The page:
Note that the excludes are before rather than after the short flags. This is because the -f short option is positional, and thus it needs a name immediately after the option.

  2. Move the tarball over to the Xen hypervisor machine.

  3. Mount the desired location of the guest storage on the hypervisor.

  4. Unpack the tarball into the guest storage partition.

  5. Copy the modules for the Xen kernel into the guest's /lib/modules directory. You can use the following command to copy the modules directory, replacing with the guest storage mount point:

    $ cp -r /lib/modules/`uname -r`/ /lib/modules/
  6. Move the /lib/tls directory to /lib/tls.disabled for the guest. This operation is specific to Redhat-based systems. Due to the way that glibc is compiled, the guest operating system will incur a performance penalty if this is not done. Ignore this step for any non-Redhat systems.

Initial setup of the guest is completed.


Running With Xen

Creating and starting a guest domain

  1. Create a guest configuration file under /etc/xen. Use the following example as a guideline:

    kernel = "/boot/vmlinuz-2.6-xen"                # The kernel to be used to boot the domU
    ramdisk = "/boot/initrd-2.6.16-xenU.img" # Need the initrd, since most of these systems run udev

    memory = 256 # Base memory allocation
    name = "xmvm1" # Machine name
    cpus = "" # Specific CPU's to assign the vm, leave blank
    vcpus = 1 # Number of available CPU's to the system
    vif = [ '' ] # Defines the virtual network interface

    # LVM-based storage
    disk = [ 'phy:VolGroup01/xenvm1-root,hda1,w', # Guest storage device mapping to the virtual machine
    'phy:VolGroup01/xenvm1-swap,hda2,w' ]

    root = "/dev/hda1 ro" # Root partition kernel parameter
  2. Mount the guest storage partition and edit the /etc/fstab for the guest to reflect any changes made to the configuration file. Remove any extraneous mount points that won't be recognized by the guest when the system is started, otherwise the guest machine will not boot.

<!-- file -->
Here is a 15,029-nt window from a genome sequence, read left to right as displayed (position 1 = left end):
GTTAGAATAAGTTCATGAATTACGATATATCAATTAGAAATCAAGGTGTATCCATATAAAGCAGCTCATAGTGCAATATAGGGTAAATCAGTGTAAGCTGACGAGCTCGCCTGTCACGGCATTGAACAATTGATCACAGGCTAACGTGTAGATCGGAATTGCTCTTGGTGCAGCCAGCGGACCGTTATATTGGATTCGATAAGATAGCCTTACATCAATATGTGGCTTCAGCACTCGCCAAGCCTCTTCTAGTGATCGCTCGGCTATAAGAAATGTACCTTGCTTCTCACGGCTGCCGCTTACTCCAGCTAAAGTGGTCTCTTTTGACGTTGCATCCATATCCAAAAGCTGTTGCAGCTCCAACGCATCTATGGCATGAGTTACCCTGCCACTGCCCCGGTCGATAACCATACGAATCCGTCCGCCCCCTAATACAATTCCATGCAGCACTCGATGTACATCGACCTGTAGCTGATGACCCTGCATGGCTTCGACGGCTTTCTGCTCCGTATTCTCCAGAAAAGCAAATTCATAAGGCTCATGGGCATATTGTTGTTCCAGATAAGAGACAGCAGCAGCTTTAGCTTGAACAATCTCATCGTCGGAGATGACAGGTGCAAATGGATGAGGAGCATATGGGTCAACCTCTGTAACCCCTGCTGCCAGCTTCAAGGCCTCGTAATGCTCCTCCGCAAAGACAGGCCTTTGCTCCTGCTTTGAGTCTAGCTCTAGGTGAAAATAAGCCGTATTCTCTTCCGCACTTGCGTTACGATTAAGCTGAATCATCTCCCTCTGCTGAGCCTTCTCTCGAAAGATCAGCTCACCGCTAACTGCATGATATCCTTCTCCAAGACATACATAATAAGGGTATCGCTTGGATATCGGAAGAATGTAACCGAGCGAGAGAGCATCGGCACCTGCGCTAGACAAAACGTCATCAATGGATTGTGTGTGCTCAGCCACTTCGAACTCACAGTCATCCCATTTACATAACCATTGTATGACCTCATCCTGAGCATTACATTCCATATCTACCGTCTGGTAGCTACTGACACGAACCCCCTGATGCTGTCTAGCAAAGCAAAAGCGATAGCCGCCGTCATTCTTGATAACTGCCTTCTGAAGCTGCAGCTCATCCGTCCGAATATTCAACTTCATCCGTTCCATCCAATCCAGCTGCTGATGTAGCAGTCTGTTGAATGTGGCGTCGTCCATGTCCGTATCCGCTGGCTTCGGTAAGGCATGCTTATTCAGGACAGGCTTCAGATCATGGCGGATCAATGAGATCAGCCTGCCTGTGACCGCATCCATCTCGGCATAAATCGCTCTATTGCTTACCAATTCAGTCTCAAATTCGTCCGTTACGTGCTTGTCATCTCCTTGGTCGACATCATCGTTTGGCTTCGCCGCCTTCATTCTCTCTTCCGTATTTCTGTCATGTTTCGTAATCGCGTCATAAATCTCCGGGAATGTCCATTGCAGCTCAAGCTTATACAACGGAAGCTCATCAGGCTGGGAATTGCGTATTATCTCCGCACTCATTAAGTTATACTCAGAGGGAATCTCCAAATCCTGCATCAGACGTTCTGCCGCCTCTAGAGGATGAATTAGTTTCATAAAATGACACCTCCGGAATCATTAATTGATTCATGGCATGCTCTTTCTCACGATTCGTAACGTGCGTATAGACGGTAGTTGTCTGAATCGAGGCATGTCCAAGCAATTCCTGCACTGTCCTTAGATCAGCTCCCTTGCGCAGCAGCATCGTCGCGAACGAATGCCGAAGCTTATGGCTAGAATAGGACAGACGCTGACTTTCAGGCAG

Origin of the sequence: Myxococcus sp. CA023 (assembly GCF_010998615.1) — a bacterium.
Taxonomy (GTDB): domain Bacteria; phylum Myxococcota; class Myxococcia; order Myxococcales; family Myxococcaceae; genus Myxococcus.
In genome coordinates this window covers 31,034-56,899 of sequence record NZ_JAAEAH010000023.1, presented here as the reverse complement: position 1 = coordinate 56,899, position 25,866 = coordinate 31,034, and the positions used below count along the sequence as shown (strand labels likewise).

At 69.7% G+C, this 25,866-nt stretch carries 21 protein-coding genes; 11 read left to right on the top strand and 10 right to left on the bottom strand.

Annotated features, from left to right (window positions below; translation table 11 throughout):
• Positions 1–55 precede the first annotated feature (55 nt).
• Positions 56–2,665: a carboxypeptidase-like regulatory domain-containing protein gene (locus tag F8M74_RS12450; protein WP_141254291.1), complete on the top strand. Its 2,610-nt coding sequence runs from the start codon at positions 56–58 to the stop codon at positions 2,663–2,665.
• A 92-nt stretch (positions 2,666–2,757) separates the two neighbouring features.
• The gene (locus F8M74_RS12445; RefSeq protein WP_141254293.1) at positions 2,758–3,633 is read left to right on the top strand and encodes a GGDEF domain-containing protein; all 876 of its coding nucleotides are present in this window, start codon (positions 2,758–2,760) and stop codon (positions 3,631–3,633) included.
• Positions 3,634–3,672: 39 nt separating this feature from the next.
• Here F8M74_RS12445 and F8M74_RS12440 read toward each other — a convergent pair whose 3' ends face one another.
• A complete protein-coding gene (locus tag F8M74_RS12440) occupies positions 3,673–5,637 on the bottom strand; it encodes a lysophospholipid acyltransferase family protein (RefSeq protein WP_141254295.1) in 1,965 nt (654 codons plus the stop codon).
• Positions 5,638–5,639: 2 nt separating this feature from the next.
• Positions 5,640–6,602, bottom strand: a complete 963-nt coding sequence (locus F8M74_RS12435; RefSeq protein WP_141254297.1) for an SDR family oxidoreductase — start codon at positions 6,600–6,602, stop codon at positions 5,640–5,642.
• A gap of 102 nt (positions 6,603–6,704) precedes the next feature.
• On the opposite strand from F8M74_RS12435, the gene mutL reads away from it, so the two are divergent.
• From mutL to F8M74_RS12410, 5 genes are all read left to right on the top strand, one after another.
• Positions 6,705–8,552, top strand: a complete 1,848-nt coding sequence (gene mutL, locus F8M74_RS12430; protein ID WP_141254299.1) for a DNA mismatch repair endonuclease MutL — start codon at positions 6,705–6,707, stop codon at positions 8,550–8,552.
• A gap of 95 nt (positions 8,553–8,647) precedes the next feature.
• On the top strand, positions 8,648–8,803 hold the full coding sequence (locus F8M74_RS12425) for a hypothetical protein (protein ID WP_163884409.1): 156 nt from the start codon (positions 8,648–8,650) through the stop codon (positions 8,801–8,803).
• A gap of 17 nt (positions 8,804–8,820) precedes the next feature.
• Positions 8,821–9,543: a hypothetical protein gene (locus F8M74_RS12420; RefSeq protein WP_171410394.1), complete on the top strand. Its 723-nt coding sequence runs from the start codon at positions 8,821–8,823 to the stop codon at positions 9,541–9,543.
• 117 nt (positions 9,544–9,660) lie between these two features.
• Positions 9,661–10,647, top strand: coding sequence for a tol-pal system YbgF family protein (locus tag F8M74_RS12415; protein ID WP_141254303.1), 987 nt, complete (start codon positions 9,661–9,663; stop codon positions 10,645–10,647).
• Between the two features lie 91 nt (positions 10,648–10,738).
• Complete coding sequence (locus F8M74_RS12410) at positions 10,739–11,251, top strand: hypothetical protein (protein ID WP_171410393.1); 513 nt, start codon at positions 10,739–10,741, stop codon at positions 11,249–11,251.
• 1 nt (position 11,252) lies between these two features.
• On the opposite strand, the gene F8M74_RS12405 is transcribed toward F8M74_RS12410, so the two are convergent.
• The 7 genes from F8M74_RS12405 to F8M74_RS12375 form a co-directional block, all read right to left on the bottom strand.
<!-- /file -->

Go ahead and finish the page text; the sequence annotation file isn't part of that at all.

3. Start the maching using the following command:

    $ xm create -c 

    This will create the machine and attach it to a virtual console. You can detach from the console using CTRL-].

Further setup is still required, but it is OS-specific. The network interfaces will need to be setup for the guest machine.

Python at UC Riverside

I interviewed a candidate for a QA position a couple of days ago; he had a bachelor's degree in Comp. Science from UC Riverside. I was happy to find out that Python is the main language taught there, along with C++. They participated in an XP-style project based on Python and Pygame. What's not to like?

One thing though that I don't really get is that they didn't seem to put emphasis at all on unit testing. They had short iterations, customer feedback, pair programming, but no unit tests. How can you teach XP without stressing the importance of unit tests? To me "XP with no unit tests" is an oxymoron, up there with "making soup in a sieve", or even -- dare I say -- "work on the Cheesecake project to keep the cuddly teddy-bear of an effbot happy" (extra Cheesecake points to anyone who can spot the multiple oxymorons in the last phrase.)

Update 06/11/06

Peter Fröhlich contacted me via email, and told me that, in all probability, the XP class I mentioned is one that he taught when we was at UCR. Peter pointed out that unit tests were mentioned in the class, and students were encouraged to use them, but were not forced to do so. I stand corrected in my assessment above. This shows that fact checking should be a practice more widely used by bloggers! :-)

I'm also happy to report that Peter uses Python in the classes he teaches at JHU too. I just wish more people in academia would follow his example.

Monday, June 05, 2006

Got brie?

Cheesecake/Summer of Code project: 1 down, 11 to go. The numbers represent weeks that are allocated for Google SoC projects this year, up to the August 21st deadline.

We decided to have 1-week iterations, which we entered as milestones in Trac. Each iteration consists of several stories which are entered as tickets of type 'enhancement' in Trac. Stories are estimated in points, with roughly 2 points per day. So a 4-point story is estimated at roughly 2 days of work. We'll keep the maximum number of points per iteration to 8, a bit less than the maximum velocity, but more realistic, because there's always something that comes up and needs to be taken care of. Plus, a story is not done if it's not well tested.

Each story is split into tasks that take roughly a few hours each, and the tasks are entered as tickets of type 'task' in Trac (here are all the tickets we've entered so far, by milestone.)

To keep things fun, each iteration has a code name inspired by cheese varieties out of the Monty Python Cheese Shop skit. We assign code names in alphabetical order, skipping certain letters because of obscure/hard-to-remember cheese varieties for that letter -- such as appenzeller.

The first milestone/iteration was the delicious brie. I'm very pleased to report that Michał made great progress and completed the following 2 stories that were selected for this iteration:
  • Bugfixes (2 points)
    • Score is decresed for .pyc files, the same should be done for .pyo.